Coffee in a Can Doesn’t Have to Suck, Here’s the Proof

Here’s the conundrum: without a doubt, the best way to consume coffee is when it’s freshly ground, but “freshly ground” and “canned” don’t exactly mesh all that well. It’s a challenge that Ryan McDonnell was willing to take on. As the chief coffee and tea officer for the new Boston-based company Elemental Beverage Co., McDonnell knows what it’s like when your options are limited to coffees you wouldn’t give your worst enemy. There had to be a way to create a cold coffee that didn’t taste like the can or have a bunch of milk, sugar, and stabilisers in it.

What McDonnell came up with is exactly what you’re looking for. The Single Origin Sampler is a six-can variety pack of coffees chosen from locations around the world. The pack includes specialty coffees sourced from Ethiopia, Burundi, and Colombia. It’s not just the locations that makes this six-pack special.

Unlike other canned coffees that cold brew their beverages, Elemental actually brewed large batches of their coffee in traditional coffee-to-water ratios. The coffee was then sent through Elemental’s proprietary Snapchiller—a machine used in cafes to quickly chill coffee.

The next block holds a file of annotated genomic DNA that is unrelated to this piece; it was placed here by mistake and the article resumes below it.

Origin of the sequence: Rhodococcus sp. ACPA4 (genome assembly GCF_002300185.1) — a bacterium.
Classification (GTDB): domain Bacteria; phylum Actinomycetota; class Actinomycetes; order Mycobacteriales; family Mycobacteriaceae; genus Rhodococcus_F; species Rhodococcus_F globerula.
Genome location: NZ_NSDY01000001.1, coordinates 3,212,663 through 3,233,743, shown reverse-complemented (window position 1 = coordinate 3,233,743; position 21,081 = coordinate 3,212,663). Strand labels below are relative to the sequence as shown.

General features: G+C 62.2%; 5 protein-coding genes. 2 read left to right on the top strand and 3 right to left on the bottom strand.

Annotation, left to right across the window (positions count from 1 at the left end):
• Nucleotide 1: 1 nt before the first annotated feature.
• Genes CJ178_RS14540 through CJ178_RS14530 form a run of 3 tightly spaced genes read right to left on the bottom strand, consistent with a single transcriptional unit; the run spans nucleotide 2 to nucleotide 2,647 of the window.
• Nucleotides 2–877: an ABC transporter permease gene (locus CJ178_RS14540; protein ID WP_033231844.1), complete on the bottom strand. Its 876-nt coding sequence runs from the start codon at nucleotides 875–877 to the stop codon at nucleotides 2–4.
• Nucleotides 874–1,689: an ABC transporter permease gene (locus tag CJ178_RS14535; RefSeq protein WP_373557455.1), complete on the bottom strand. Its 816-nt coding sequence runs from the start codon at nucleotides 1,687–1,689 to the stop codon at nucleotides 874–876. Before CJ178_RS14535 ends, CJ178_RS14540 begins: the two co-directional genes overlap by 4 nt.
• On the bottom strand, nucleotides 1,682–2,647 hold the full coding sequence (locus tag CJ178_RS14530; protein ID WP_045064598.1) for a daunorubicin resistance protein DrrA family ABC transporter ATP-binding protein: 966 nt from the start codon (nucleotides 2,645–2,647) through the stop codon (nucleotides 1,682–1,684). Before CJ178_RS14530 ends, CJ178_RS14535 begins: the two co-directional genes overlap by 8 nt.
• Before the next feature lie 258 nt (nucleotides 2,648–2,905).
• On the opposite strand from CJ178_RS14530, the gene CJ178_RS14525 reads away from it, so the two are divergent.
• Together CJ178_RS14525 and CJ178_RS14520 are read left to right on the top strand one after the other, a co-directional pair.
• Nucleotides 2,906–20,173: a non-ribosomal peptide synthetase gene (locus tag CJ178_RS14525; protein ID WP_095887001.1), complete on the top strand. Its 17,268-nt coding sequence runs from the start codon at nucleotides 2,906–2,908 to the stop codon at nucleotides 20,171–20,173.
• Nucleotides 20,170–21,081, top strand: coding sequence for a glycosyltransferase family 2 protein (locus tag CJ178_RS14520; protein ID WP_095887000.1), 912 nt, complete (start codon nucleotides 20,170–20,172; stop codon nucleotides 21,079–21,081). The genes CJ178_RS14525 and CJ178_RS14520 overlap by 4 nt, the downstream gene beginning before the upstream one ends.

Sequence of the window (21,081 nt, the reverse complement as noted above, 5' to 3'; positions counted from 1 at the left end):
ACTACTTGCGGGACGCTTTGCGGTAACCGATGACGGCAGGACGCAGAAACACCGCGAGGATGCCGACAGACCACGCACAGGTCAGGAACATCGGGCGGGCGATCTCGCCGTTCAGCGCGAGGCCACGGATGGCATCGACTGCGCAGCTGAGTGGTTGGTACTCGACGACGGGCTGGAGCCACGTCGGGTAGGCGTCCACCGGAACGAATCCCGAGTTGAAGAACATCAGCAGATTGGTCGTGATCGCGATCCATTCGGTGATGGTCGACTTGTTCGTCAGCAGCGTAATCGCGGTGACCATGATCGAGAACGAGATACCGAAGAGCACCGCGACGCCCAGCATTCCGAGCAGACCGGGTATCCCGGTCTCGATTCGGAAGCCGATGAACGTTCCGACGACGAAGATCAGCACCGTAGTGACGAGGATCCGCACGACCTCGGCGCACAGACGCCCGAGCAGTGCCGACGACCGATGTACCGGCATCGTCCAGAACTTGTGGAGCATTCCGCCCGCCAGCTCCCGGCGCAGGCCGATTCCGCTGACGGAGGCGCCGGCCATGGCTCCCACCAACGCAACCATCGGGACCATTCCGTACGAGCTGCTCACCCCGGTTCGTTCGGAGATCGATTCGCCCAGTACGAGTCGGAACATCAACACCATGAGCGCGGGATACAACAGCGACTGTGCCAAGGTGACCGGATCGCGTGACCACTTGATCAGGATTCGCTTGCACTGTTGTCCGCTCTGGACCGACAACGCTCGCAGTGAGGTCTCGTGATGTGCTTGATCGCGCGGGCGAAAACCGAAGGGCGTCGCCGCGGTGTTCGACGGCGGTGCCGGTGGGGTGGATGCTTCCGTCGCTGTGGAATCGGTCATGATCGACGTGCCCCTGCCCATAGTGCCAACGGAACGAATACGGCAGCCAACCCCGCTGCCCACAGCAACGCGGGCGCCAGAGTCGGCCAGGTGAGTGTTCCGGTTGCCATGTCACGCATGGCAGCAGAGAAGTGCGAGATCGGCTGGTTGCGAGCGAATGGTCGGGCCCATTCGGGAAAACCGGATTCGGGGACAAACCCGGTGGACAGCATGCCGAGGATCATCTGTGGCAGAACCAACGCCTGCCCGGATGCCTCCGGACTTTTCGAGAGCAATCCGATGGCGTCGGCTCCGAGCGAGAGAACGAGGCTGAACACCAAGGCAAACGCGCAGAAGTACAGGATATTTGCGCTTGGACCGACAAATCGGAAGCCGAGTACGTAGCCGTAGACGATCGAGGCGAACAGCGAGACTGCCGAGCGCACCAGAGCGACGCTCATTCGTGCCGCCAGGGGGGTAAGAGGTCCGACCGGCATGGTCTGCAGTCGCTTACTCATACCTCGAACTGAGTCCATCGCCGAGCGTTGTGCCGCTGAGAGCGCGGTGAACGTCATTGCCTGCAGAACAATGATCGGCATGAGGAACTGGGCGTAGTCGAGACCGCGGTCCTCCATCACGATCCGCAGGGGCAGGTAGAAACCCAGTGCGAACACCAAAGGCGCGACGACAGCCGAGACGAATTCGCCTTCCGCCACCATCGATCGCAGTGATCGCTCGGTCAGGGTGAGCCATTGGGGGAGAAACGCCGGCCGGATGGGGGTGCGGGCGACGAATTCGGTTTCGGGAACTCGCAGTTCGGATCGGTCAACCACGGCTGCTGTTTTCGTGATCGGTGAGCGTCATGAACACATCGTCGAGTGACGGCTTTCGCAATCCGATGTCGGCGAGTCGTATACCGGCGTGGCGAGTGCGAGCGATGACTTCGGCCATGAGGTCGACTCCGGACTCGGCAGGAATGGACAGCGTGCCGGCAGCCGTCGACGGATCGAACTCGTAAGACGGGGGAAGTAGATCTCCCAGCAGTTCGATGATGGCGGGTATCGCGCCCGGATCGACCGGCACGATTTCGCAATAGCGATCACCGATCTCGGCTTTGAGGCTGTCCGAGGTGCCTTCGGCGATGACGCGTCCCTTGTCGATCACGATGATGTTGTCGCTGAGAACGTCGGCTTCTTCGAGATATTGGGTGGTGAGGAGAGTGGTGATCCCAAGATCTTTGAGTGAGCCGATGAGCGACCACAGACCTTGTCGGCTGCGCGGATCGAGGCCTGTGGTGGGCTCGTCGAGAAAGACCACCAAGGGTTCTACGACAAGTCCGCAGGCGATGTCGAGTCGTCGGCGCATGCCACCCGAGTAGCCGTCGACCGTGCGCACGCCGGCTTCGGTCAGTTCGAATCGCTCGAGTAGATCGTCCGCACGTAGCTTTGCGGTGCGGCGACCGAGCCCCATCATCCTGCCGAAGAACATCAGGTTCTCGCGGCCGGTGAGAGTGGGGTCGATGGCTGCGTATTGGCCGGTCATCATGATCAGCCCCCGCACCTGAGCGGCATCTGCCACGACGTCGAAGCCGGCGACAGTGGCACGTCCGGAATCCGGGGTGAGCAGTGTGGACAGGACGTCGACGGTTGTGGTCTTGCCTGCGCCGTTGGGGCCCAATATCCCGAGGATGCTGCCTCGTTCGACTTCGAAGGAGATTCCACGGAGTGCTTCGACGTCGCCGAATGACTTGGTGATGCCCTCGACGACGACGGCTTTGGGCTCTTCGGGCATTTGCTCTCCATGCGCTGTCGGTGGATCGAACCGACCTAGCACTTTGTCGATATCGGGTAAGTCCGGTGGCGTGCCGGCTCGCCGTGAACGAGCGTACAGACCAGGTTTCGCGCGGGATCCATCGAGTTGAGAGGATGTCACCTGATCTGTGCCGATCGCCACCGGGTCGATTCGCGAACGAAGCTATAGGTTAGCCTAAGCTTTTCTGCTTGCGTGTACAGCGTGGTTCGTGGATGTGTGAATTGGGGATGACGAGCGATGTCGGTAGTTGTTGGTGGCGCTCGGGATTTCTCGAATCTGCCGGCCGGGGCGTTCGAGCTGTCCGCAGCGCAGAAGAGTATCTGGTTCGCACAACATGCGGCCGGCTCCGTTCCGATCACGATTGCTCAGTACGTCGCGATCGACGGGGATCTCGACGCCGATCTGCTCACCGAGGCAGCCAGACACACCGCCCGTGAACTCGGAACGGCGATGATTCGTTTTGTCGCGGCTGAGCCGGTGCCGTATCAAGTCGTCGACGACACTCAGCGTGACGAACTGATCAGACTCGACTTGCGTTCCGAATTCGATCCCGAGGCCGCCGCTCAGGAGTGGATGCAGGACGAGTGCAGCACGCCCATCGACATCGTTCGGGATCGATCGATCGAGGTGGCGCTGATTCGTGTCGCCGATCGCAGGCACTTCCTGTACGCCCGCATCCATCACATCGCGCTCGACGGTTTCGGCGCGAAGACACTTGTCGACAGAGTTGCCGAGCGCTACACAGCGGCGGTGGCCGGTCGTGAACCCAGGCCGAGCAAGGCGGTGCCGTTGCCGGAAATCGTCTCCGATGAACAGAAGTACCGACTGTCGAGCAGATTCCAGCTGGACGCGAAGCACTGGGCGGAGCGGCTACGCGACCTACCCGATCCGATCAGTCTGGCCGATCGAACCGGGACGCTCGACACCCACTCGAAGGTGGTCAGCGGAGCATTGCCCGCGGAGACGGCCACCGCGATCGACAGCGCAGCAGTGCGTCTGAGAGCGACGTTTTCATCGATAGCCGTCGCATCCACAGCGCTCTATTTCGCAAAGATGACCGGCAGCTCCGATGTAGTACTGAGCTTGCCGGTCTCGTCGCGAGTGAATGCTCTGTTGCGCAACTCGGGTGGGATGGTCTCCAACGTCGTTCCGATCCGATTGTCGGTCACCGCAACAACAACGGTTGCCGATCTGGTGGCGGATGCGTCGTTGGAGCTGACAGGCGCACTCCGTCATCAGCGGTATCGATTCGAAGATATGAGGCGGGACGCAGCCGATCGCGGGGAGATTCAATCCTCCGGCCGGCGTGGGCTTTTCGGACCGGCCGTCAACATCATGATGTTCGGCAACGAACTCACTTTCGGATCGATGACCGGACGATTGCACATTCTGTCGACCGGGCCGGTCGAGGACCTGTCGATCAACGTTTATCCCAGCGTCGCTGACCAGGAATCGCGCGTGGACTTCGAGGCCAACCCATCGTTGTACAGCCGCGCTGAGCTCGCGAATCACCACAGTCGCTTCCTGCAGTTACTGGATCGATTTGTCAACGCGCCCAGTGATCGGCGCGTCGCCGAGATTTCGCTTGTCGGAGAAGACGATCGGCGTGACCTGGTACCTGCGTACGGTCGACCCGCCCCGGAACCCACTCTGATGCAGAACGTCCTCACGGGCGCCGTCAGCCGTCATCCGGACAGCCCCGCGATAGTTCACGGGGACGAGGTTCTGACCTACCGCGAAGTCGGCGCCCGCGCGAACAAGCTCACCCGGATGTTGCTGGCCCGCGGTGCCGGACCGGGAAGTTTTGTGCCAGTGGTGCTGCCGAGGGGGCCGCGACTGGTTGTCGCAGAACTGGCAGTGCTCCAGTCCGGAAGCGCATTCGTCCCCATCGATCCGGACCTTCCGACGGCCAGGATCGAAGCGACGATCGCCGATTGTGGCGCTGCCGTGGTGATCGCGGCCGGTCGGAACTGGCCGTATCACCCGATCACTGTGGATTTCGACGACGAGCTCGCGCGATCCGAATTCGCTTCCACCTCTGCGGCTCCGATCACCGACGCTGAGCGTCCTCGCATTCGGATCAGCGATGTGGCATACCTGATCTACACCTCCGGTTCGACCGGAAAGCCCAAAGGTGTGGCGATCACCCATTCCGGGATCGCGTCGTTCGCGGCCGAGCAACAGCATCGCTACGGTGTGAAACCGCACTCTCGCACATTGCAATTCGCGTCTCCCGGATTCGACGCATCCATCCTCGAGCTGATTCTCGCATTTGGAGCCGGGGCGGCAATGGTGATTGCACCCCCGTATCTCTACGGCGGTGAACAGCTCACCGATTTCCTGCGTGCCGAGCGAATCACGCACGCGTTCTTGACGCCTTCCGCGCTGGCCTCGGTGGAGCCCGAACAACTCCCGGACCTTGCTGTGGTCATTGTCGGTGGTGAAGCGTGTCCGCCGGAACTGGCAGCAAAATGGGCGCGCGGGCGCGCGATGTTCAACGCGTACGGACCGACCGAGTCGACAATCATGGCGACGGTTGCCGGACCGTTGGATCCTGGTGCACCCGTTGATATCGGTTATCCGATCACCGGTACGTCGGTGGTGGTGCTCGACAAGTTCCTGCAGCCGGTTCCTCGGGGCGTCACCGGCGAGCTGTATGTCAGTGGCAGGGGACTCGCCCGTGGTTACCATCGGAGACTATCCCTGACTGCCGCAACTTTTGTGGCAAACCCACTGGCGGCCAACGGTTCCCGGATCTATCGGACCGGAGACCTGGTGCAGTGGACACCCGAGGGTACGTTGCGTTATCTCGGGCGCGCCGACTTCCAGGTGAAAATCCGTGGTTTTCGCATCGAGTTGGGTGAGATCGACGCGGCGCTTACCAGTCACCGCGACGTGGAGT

Elemental also uses a process that flushes nitrogen through the coffee to remove oxygen, which increases the shelf stability, thus maintaining flavour. And because the coffee brew time is shorter with hot brewing, the coffee comes out less oxidised, which helps contribute to the better flavour.

Each of the coffees in the sampler has its own distinct flavour. The San Alejo, Colombia, coffee offers a flavour that is mellow and sweet with notes of peanut butter, maple syrup, and candied orange. The Kayanza, Burundi, coffee tastes of raspberry preserves with the tartness of lemon candy and a lilac finish. The Kolla Bolcha, Ethiopia, coffee hints at watermelon and lavender, with a raw honey finish. You can pick up the Single Origin Sampler on Elemental’s web site for USD$30 per six-pack.

Check it out